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Applied Value Investing

Fall 2016
JEFF GRAMM and TERRENCE KONTOS
Classroom: Uris 328
Professor Office Location: n/a
Office Phone:
Fax:

212-854-1933 (Heilbrunn Center)

212-851-9509 (Heilbrunn Center)

E-mail: jeff@banderapartners.com; tk2121@columbia.edu

REQUIRED COURSE MATERIAL


Required reading throughout the term includes:
1. SEC filings related to companies we are studying, company call transcripts and other available data
2. Financial Publications (e.g. The Wall Street Journal, The Financial Times, Barrons)
3. Additional articles assigned related to speakers or topics of interest as the semester progresses (will be
distributed in class and/or via email)
**There are no good textbooks for this course. We assume because you are in an advanced security analysis class at
Columbia you have read at least parts of the following books:
Greenwald et al, Graham and Dodds Security Analysis, Sixth Addition OR
Cottle, Murray, and Block, Graham and Dodds Security Analysis, Fifth Addition
Greenwald and Kahn, Competition Demystified, A Radically Simplified Approach to Business Strategy
Security Analysis is a must read for anyone interested in value investing.
REQUIRED PREREQUISITES AND CONNECTION TO THE CORE

Prerequisite: Capital Markets


The learning in this course will utilize, build on and extend concepts covered in the following core courses:
Core Course
Corporate Finance

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Connection with Core


1. Cost of Capital
2. Valuation
3. Financing Options
4. Time value of money

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Opportunity cost (of capital)


The Capital Asset Pricing Model (CAPM)
Firm Valuation Model
Financial Accounting
The accounting equation
Revenue and expense recognition
Resources and obligations measurement and disclosure
Global Economic
Risk Management
Environment
What is Gross Domestic Product and how is it measured?
What causes inflation?
What causes changes in exchange rates?
What are the causes of business cycles?
What are the effects of monetary policy?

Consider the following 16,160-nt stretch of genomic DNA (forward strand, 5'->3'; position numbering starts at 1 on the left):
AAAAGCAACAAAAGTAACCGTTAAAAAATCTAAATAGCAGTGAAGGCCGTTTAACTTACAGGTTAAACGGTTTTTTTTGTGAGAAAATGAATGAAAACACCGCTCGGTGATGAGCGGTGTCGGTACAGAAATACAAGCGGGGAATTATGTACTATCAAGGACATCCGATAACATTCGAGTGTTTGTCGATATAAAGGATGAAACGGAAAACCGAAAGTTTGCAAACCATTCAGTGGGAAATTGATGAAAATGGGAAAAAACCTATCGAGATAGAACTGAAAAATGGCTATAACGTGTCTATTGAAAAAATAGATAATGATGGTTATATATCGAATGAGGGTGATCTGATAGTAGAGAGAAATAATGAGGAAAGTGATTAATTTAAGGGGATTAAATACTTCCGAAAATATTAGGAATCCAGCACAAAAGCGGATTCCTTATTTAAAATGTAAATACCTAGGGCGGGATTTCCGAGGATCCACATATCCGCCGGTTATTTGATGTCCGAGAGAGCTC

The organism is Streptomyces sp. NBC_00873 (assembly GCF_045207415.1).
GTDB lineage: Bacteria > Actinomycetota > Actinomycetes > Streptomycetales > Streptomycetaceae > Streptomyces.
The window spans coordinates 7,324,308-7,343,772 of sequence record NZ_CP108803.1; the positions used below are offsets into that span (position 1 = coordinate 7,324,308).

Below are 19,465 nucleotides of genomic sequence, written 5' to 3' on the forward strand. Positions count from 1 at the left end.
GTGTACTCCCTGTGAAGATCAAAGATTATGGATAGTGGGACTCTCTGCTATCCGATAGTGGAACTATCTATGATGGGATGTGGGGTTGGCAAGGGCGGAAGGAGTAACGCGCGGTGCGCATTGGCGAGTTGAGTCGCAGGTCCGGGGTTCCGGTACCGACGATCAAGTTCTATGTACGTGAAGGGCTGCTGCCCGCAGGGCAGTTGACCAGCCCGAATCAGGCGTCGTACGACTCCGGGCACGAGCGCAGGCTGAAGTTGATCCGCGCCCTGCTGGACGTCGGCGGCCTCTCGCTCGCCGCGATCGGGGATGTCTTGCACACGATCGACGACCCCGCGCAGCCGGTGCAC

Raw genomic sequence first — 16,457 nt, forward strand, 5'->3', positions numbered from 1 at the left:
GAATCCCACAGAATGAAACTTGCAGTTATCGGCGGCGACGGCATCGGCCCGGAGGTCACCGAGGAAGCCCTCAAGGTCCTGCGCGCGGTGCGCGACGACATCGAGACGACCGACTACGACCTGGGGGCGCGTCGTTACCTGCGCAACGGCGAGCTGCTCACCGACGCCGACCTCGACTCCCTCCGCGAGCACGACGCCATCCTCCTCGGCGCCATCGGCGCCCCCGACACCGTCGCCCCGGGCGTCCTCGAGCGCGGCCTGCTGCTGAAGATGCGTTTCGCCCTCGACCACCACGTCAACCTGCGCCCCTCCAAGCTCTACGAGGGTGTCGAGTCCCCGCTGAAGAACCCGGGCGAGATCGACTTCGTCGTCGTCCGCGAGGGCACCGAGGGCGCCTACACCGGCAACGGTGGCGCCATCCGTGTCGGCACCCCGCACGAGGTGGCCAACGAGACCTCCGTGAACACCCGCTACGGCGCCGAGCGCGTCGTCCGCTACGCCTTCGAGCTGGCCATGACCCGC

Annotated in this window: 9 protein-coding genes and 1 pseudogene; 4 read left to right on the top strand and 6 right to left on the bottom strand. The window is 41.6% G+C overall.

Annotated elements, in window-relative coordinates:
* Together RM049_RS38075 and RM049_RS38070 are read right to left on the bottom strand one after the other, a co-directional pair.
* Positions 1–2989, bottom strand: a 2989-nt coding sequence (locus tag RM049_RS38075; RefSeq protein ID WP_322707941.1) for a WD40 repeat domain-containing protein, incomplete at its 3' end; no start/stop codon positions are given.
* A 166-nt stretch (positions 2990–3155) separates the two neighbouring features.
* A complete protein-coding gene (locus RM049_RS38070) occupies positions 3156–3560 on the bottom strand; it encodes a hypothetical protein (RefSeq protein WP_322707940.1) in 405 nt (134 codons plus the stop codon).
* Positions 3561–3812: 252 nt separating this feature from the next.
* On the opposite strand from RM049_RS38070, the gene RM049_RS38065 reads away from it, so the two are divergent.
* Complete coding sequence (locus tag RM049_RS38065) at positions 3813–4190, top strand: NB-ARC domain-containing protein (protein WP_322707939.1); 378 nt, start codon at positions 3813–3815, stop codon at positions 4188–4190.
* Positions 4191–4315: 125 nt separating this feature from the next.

What are the effects of fiscal policy?
What is the role of financial markets in the economy?
Managerial Economics
Barriers to entry
Moats
Maximization and thinking on the margin
Analyzing complex decision-making under uncertainty
Decision-based cost analysis
Pricing with market power
Market segmentation and other advanced pricing strategies
Understanding market competition and equilibrium thinking (in the
short-run)
9. Market equilibrium thinking (in the long-run) and barriers to entry
10. Strategic interaction among firms and Nash equilibrium
Strategy Formulation
1. Trade-offs, value-added, efficiencies
2. Creation of value vs. value capture
3. Competing firms
4. Co-optition and Complementors
5. Strategic interaction analysis
6. Diversification and scope
7. Ethics & IBS
8. Behavioral and evidence-based strategy
9. Management
Students will be expected to have mastered these concepts and be able to apply them in the course.
COURSE DESCRIPTION & OBJECTIVES
Our goal is to introduce students to the Graham and Dodd value investing framework in an organized manner by training
them as if they were fund analysts. The purpose of the course is to help students develop and deliver compelling
investment ideas, grounded in fundamental research. The course focuses on the practical application of theoretical
concepts and we will spend significant portions of each class presenting, critiquing and refining investment
recommendations. The ability to pitch a stock and convincingly argue that a company is undervalued by the market
will be critical to landing a job in the industry and succeeding there.
The class will be kept small to take advantage of the instructional method. Class discussions will be complemented by
guest discussions from highly regarded investment professionals from the long only and hedge fund community.

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ASSIGNMENTS
Weekly assignments will consist of investment write-ups on one or more companies chosen by the instructors.
Assignments will be due at a designated time before each session. There will be an assignment due before the first class
on February 2. The final presentation will consist of an investment write-up in addition to an oral presentation and Q&A
session.
METHOD OF EVALUATION
Class Participation
Weekly Assignments/Pitches
Final Presentation

40%
30%
30%

CLASSROOM NORMS AND EXPECTATIONS


Class Participation:
Class participation and peer reviews of investment presentations are essential to the success of the class. Please come
prepared to discuss assignments. Attendance is mandatory and absences will adversely affect your overall grade. In
order to respect the confidentiality of our guest speakers, classroom sessions will not be recorded.
Final Company Pitch:
In the second half of the course, students will be assigned a single company to research. They must prepare a detailed
pitch for final submission and presentation to the professors as well as a panel of fund managers.
Guest Speakers:
This course will involve several buy-side guest lectures; class participation will be crucial to the success of the course.

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